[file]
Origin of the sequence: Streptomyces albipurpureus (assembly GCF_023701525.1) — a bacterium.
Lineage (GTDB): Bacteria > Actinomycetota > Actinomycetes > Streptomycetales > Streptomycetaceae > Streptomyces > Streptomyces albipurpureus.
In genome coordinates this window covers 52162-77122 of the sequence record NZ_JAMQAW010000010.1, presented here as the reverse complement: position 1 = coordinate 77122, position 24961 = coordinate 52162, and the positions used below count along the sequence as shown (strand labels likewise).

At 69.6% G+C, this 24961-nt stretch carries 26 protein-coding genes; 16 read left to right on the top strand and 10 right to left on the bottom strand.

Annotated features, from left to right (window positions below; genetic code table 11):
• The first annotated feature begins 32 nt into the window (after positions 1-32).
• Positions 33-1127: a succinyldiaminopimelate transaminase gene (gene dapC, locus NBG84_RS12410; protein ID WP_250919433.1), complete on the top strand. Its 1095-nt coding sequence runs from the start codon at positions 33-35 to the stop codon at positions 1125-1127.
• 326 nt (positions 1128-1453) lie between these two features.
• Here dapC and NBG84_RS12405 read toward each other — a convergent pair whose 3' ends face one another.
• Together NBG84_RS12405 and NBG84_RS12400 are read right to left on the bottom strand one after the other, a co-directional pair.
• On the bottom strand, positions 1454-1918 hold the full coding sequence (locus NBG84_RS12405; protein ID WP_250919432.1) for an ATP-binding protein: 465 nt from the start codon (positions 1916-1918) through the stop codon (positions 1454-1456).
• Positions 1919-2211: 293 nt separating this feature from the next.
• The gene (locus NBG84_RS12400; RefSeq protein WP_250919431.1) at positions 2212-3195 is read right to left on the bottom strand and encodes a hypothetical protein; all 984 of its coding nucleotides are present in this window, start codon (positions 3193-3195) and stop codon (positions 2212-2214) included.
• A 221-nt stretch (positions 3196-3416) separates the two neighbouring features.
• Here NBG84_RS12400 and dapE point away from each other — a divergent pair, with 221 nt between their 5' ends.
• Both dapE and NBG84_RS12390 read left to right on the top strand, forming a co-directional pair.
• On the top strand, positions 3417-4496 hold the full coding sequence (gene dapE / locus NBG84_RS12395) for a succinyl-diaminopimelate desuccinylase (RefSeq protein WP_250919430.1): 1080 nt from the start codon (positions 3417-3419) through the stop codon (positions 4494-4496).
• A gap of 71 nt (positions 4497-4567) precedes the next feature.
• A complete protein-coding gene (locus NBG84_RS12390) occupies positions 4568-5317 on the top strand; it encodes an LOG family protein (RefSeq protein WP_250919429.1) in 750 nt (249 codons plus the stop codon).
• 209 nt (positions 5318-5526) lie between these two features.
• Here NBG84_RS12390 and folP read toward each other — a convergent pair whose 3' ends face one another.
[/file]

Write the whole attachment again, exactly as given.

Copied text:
Origin of the sequence: Streptomyces albipurpureus (assembly GCF_023701525.1) — a bacterium.
Lineage (GTDB): Bacteria > Actinomycetota > Actinomycetes > Streptomycetales > Streptomycetaceae > Streptomyces > Streptomyces albipurpureus.
In genome coordinates this window covers 52162-77122 of the sequence record NZ_JAMQAW010000010.1, presented here as the reverse complement: position 1 = coordinate 77122, position 24961 = coordinate 52162, and the positions used below count along the sequence as shown (strand labels likewise).

At 69.6% G+C, this 24961-nt stretch carries 26 protein-coding genes; 16 read left to right on the top strand and 10 right to left on the bottom strand.

Annotated features, from left to right (window positions below; genetic code table 11):
• The first annotated feature begins 32 nt into the window (after positions 1-32).
• Positions 33-1127: a succinyldiaminopimelate transaminase gene (gene dapC, locus NBG84_RS12410; protein ID WP_250919433.1), complete on the top strand. Its 1095-nt coding sequence runs from the start codon at positions 33-35 to the stop codon at positions 1125-1127.
• 326 nt (positions 1128-1453) lie between these two features.
• Here dapC and NBG84_RS12405 read toward each other — a convergent pair whose 3' ends face one another.
• Together NBG84_RS12405 and NBG84_RS12400 are read right to left on the bottom strand one after the other, a co-directional pair.
• On the bottom strand, positions 1454-1918 hold the full coding sequence (locus NBG84_RS12405; protein ID WP_250919432.1) for an ATP-binding protein: 465 nt from the start codon (positions 1916-1918) through the stop codon (positions 1454-1456).
• Positions 1919-2211: 293 nt separating this feature from the next.
• The gene (locus NBG84_RS12400; RefSeq protein WP_250919431.1) at positions 2212-3195 is read right to left on the bottom strand and encodes a hypothetical protein; all 984 of its coding nucleotides are present in this window, start codon (positions 3193-3195) and stop codon (positions 2212-2214) included.
• A 221-nt stretch (positions 3196-3416) separates the two neighbouring features.
• Here NBG84_RS12400 and dapE point away from each other — a divergent pair, with 221 nt between their 5' ends.
• Both dapE and NBG84_RS12390 read left to right on the top strand, forming a co-directional pair.
• On the top strand, positions 3417-4496 hold the full coding sequence (gene dapE / locus NBG84_RS12395) for a succinyl-diaminopimelate desuccinylase (RefSeq protein WP_250919430.1): 1080 nt from the start codon (positions 3417-3419) through the stop codon (positions 4494-4496).
• A gap of 71 nt (positions 4497-4567) precedes the next feature.
• A complete protein-coding gene (locus NBG84_RS12390) occupies positions 4568-5317 on the top strand; it encodes an LOG family protein (RefSeq protein WP_250919429.1) in 750 nt (249 codons plus the stop codon).
• 209 nt (positions 5318-5526) lie between these two features.
• Here NBG84_RS12390 and folP read toward each other — a convergent pair whose 3' ends face one another.